Average pay back at 2006 levels
The jobs market may be strong but real pay fell by 0.4% in the three months to August, according to official figures.
This takes average wages back to February 2006 levels, according to the Resolution Foundation.
Plus, with the rate of inflation having increased since then, the organisation projects that the pay squeeze will deepen further in the Autumn to around -0.6%. It said workers may have to wait until 2018 for real wage rises to return.
The squeeze comes despite a strong jobs market. Unemployment and economic inactivity are both at 40-year lows, though employment has dipped slightly in the last two months.
Stephen Clarke, economic analyst at the Resolution Foundation, said: “Today’s figures confirm the big picture trend that the UK labour market is great at creating jobs, but terrible at raising people’s pay.
“The scale of the pay squeeze over the last decade is so vast that people today are earning no more than they did back in February 2006, despite the economy being 4.4% bigger per person since then.”
Social mobility stalled
A report out this week from the Social Mobility Commisson backs up the findings. It found that many of Britain’s low-paid workers are permanently stuck in low-paid jobs, and that social mobility in the UK will stall without action.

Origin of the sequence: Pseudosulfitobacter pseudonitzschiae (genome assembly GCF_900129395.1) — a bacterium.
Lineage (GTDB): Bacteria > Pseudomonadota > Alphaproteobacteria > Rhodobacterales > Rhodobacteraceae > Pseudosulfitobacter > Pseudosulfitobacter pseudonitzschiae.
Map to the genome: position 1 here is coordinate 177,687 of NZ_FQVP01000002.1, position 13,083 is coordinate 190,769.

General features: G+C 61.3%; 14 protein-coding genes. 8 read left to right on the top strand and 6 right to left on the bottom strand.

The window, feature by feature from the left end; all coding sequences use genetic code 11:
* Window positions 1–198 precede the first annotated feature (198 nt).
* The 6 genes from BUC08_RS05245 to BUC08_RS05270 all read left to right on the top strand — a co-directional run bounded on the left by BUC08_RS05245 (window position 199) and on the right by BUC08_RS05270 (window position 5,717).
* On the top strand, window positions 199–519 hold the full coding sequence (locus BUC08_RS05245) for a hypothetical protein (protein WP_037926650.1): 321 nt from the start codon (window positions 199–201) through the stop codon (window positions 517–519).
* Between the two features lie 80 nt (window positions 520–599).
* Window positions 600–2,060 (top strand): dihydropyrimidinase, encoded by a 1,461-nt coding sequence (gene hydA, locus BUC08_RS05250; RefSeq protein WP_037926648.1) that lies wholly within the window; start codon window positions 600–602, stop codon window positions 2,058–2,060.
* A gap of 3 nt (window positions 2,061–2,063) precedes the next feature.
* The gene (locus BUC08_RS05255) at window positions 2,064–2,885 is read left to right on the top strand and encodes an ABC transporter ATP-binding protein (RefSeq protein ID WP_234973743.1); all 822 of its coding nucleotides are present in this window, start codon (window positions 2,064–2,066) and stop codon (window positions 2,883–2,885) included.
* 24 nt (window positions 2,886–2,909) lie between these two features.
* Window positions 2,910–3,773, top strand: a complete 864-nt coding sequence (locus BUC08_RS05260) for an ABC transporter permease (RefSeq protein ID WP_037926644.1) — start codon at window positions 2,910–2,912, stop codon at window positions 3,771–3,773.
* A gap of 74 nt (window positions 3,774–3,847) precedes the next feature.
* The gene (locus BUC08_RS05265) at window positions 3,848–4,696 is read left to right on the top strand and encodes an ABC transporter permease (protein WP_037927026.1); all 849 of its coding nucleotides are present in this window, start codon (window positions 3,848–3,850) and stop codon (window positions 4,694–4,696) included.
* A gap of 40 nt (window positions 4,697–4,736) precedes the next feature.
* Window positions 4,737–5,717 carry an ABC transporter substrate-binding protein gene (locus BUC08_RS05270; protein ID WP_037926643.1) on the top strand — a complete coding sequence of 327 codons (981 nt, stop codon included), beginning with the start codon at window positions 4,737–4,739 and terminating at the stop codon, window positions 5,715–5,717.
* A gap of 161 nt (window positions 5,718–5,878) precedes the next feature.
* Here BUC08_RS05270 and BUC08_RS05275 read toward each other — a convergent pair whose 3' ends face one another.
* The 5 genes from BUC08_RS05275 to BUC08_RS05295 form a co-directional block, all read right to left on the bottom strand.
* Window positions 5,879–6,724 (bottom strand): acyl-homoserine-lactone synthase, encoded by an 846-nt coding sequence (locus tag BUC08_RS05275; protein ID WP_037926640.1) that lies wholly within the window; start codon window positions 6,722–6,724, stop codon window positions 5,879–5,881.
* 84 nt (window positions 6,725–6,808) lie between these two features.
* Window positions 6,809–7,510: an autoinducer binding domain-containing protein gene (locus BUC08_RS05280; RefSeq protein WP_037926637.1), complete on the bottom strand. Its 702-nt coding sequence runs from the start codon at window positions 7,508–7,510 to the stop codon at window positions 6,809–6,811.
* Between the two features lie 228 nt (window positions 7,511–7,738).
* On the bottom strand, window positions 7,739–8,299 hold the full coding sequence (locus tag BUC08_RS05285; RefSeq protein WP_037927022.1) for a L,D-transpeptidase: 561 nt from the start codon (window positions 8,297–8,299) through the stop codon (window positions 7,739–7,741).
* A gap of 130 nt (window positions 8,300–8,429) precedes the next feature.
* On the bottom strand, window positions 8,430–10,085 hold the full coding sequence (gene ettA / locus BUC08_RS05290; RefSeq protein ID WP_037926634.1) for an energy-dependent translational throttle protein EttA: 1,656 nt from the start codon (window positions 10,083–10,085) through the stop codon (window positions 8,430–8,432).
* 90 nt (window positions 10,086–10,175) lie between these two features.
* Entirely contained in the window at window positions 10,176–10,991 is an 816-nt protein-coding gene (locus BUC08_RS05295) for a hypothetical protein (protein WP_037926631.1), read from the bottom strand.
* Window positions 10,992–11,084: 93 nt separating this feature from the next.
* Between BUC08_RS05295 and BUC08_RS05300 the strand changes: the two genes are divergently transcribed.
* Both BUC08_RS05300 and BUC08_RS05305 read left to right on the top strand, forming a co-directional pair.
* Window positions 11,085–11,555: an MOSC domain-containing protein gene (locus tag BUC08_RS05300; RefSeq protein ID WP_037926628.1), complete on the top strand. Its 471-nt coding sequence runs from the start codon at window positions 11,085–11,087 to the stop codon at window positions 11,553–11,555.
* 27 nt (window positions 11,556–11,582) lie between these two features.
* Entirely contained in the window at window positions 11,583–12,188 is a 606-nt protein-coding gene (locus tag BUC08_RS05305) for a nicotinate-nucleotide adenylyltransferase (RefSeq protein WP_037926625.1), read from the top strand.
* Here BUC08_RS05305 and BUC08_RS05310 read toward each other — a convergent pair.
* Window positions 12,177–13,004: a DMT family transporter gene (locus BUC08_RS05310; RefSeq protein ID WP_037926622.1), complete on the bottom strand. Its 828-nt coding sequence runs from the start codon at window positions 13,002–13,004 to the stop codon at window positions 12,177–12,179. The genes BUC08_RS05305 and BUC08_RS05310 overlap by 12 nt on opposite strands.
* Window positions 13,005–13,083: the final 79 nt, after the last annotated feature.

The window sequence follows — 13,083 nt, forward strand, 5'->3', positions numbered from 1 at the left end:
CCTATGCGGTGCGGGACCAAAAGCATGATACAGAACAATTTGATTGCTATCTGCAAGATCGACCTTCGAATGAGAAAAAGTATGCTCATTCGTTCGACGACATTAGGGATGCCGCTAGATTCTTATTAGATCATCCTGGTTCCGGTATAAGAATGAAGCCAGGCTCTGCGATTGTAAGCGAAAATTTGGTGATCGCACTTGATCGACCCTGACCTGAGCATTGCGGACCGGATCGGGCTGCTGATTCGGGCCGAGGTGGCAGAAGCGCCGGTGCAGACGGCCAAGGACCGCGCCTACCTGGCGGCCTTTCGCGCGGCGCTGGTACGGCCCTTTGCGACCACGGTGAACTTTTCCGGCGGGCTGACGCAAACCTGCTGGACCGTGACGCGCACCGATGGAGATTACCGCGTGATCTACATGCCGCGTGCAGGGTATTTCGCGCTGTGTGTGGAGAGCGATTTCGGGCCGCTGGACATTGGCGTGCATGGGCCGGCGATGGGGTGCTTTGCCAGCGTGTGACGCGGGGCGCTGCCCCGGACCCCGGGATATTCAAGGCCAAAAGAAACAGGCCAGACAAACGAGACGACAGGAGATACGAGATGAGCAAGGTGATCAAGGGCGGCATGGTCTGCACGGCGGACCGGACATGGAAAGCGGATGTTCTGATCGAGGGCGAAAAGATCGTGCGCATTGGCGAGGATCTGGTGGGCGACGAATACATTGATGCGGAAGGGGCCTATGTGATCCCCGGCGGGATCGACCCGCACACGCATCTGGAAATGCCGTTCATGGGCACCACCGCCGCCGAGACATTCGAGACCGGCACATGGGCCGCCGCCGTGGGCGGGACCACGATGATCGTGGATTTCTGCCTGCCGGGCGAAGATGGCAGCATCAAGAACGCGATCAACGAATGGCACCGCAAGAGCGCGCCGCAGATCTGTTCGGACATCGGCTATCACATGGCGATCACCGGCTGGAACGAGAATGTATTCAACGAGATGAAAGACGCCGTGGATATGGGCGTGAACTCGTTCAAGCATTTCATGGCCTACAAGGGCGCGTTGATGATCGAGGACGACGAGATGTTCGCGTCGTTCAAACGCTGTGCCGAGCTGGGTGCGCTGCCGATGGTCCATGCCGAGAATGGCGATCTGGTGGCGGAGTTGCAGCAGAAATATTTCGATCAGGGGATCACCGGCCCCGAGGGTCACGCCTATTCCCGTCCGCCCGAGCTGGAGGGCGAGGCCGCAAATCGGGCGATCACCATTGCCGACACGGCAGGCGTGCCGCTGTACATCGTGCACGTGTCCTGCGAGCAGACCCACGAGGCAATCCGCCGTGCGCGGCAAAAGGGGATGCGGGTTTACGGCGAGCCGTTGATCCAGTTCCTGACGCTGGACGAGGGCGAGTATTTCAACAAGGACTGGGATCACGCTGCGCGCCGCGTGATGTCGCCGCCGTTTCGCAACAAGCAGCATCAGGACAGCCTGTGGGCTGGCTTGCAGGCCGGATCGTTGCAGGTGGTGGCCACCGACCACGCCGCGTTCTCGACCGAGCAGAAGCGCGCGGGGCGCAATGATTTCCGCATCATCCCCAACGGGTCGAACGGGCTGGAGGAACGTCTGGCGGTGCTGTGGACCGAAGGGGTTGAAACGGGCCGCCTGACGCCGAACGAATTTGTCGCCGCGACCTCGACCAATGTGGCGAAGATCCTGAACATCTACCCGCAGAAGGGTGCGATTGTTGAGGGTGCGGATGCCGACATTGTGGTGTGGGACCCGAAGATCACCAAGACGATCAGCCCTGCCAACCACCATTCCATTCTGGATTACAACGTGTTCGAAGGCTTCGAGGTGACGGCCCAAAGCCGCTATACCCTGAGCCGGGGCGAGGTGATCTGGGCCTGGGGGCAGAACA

The analysis finds that just one in six low-paid workers (17%) managed to permanently escape from low pay in the last decade. Meanwhile, a quarter of low-paid workers remained permanently stuck in low pay and nearly half (48%) fluctuated in and out of low pay over the course of the last 10 years.
Women are more likely to be low paid than men and are also far more likely to get stuck in low pay. It is particularly difficult for women in their early twenties to escape low pay, with the lack of good-quality, flexible work to fit alongside childcare responsibilities as the most likely barrier.
The Rt Hon Alan Milburn, chair of the Social Mobility Commission, said: “Britain has an endemic low pay problem. While record numbers of people are in employment, too many jobs are low skilled and low paid. Millions of workers – particularly women – are being trapped in low pay with little chance of escape. The consequences for social mobility are dire.”